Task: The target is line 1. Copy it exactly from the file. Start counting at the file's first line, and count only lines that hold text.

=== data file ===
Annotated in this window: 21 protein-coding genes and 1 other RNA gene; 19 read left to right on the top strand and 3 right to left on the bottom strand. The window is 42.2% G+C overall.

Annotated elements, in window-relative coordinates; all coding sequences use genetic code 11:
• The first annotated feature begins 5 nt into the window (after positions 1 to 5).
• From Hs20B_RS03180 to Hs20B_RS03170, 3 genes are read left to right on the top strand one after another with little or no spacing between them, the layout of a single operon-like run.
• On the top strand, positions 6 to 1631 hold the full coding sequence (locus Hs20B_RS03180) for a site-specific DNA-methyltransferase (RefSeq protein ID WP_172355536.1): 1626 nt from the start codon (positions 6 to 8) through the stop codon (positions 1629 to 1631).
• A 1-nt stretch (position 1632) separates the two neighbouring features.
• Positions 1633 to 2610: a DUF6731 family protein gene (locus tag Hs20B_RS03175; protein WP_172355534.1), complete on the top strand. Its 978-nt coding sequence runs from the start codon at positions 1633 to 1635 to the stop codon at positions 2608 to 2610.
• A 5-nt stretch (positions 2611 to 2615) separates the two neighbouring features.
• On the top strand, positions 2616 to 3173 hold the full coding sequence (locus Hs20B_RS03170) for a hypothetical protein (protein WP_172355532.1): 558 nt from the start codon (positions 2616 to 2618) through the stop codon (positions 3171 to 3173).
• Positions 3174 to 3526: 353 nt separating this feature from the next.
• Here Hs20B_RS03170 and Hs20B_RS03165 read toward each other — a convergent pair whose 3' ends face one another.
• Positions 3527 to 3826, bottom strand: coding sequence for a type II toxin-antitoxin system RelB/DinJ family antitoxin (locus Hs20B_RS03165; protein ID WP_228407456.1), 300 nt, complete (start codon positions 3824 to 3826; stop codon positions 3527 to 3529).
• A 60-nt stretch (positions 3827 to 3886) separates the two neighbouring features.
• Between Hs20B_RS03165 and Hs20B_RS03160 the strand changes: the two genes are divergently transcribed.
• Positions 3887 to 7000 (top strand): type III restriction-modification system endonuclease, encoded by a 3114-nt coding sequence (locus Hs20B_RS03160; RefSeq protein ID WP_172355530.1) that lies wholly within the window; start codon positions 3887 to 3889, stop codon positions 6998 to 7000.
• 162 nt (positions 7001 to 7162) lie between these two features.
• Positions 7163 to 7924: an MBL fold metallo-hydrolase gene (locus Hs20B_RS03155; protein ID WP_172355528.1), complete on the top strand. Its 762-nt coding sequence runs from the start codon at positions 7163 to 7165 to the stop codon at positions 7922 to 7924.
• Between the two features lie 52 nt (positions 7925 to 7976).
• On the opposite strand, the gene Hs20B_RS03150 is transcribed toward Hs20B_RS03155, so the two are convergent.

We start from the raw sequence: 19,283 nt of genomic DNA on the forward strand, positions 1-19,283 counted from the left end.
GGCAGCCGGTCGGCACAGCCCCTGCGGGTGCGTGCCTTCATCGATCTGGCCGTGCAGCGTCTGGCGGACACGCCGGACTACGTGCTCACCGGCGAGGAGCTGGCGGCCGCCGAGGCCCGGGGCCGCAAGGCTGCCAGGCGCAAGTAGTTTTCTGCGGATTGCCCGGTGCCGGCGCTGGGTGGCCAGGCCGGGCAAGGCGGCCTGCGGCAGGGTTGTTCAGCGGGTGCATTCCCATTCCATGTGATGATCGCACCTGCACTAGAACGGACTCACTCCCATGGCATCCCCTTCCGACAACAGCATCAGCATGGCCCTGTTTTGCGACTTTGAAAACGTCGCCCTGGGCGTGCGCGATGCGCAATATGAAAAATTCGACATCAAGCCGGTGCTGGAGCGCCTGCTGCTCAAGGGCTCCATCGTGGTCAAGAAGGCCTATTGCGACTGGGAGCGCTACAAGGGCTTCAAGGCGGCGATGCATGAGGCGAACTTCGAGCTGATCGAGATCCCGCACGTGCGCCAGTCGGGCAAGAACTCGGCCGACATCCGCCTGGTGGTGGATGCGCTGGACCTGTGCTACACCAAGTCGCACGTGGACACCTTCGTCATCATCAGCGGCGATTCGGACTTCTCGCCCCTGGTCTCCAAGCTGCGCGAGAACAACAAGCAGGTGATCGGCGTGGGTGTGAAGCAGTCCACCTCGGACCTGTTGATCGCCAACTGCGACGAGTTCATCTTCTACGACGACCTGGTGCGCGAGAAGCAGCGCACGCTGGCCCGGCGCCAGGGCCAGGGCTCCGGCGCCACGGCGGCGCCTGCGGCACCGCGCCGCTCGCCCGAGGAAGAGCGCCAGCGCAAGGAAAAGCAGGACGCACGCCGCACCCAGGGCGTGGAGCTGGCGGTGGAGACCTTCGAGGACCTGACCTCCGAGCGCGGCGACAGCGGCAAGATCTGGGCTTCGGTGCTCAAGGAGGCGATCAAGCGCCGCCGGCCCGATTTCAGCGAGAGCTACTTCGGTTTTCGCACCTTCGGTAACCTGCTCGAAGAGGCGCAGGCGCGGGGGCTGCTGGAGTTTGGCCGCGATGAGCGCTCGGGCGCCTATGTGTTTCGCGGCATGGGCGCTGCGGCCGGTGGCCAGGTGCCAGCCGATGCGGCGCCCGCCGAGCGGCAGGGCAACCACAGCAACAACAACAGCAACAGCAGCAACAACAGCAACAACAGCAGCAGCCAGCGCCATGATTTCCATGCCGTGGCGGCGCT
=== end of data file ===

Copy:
Annotated in this window: 21 protein-coding genes and 1 other RNA gene; 19 read left to right on the top strand and 3 right to left on the bottom strand. The window is 42.2% G+C overall.